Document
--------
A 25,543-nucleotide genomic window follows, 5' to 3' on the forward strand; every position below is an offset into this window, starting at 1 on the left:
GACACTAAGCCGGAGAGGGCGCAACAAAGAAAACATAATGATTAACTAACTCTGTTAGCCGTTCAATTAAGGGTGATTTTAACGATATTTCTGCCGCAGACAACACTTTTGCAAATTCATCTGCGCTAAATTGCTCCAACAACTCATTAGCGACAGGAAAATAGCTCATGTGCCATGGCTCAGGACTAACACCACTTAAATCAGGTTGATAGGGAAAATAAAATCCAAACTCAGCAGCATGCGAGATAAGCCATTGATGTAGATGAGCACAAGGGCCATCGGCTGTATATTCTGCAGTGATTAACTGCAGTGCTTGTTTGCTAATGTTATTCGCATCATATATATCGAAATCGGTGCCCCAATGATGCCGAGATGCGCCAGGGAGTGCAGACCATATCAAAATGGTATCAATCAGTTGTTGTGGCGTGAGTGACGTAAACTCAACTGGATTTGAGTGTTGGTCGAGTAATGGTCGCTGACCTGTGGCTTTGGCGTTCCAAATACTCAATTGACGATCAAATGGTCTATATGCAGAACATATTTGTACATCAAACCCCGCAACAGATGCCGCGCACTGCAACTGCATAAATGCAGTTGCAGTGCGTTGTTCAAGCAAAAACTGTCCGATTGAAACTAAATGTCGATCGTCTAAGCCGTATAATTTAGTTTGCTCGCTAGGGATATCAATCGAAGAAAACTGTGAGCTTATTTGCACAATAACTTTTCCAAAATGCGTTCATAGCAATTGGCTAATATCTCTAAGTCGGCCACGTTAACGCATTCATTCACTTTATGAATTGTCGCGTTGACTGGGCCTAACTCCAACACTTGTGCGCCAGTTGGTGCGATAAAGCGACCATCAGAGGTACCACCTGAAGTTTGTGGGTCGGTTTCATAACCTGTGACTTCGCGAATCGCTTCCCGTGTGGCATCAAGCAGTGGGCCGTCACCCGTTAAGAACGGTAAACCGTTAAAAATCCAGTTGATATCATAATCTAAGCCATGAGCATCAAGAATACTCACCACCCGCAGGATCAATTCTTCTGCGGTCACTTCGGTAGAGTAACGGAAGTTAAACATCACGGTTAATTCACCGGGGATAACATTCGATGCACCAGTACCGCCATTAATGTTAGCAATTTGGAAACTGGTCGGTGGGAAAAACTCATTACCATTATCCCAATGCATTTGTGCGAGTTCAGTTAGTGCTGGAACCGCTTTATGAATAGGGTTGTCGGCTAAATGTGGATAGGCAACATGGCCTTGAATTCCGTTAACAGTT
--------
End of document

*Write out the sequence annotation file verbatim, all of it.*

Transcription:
A 25,543-nucleotide genomic window follows, 5' to 3' on the forward strand; every position below is an offset into this window, starting at 1 on the left:
GACACTAAGCCGGAGAGGGCGCAACAAAGAAAACATAATGATTAACTAACTCTGTTAGCCGTTCAATTAAGGGTGATTTTAACGATATTTCTGCCGCAGACAACACTTTTGCAAATTCATCTGCGCTAAATTGCTCCAACAACTCATTAGCGACAGGAAAATAGCTCATGTGCCATGGCTCAGGACTAACACCACTTAAATCAGGTTGATAGGGAAAATAAAATCCAAACTCAGCAGCATGCGAGATAAGCCATTGATGTAGATGAGCACAAGGGCCATCGGCTGTATATTCTGCAGTGATTAACTGCAGTGCTTGTTTGCTAATGTTATTCGCATCATATATATCGAAATCGGTGCCCCAATGATGCCGAGATGCGCCAGGGAGTGCAGACCATATCAAAATGGTATCAATCAGTTGTTGTGGCGTGAGTGACGTAAACTCAACTGGATTTGAGTGTTGGTCGAGTAATGGTCGCTGACCTGTGGCTTTGGCGTTCCAAATACTCAATTGACGATCAAATGGTCTATATGCAGAACATATTTGTACATCAAACCCCGCAACAGATGCCGCGCACTGCAACTGCATAAATGCAGTTGCAGTGCGTTGTTCAAGCAAAAACTGTCCGATTGAAACTAAATGTCGATCGTCTAAGCCGTATAATTTAGTTTGCTCGCTAGGGATATCAATCGAAGAAAACTGTGAGCTTATTTGCACAATAACTTTTCCAAAATGCGTTCATAGCAATTGGCTAATATCTCTAAGTCGGCCACGTTAACGCATTCATTCACTTTATGAATTGTCGCGTTGACTGGGCCTAACTCCAACACTTGTGCGCCAGTTGGTGCGATAAAGCGACCATCAGAGGTACCACCTGAAGTTTGTGGGTCGGTTTCATAACCTGTGACTTCGCGAATCGCTTCCCGTGTGGCATCAAGCAGTGGGCCGTCACCCGTTAAGAACGGTAAACCGTTAAAAATCCAGTTGATATCATAATCTAAGCCATGAGCATCAAGAATACTCACCACCCGCAGGATCAATTCTTCTGCGGTCACTTCGGTAGAGTAACGGAAGTTAAACATCACGGTTAATTCACCGGGGATAACATTCGATGCACCAGTACCGCCATTAATGTTAGCAATTTGGAAACTGGTCGGTGGGAAAAACTCATTACCATTATCCCAATGCATTTGTGCGAGTTCAGTTAGTGCTGGAACCGCTTTATGAATAGGGTTGTCGGCTAAATGTGGATAGGCAACATGGCCTTGAATTCCGTTAACAGTT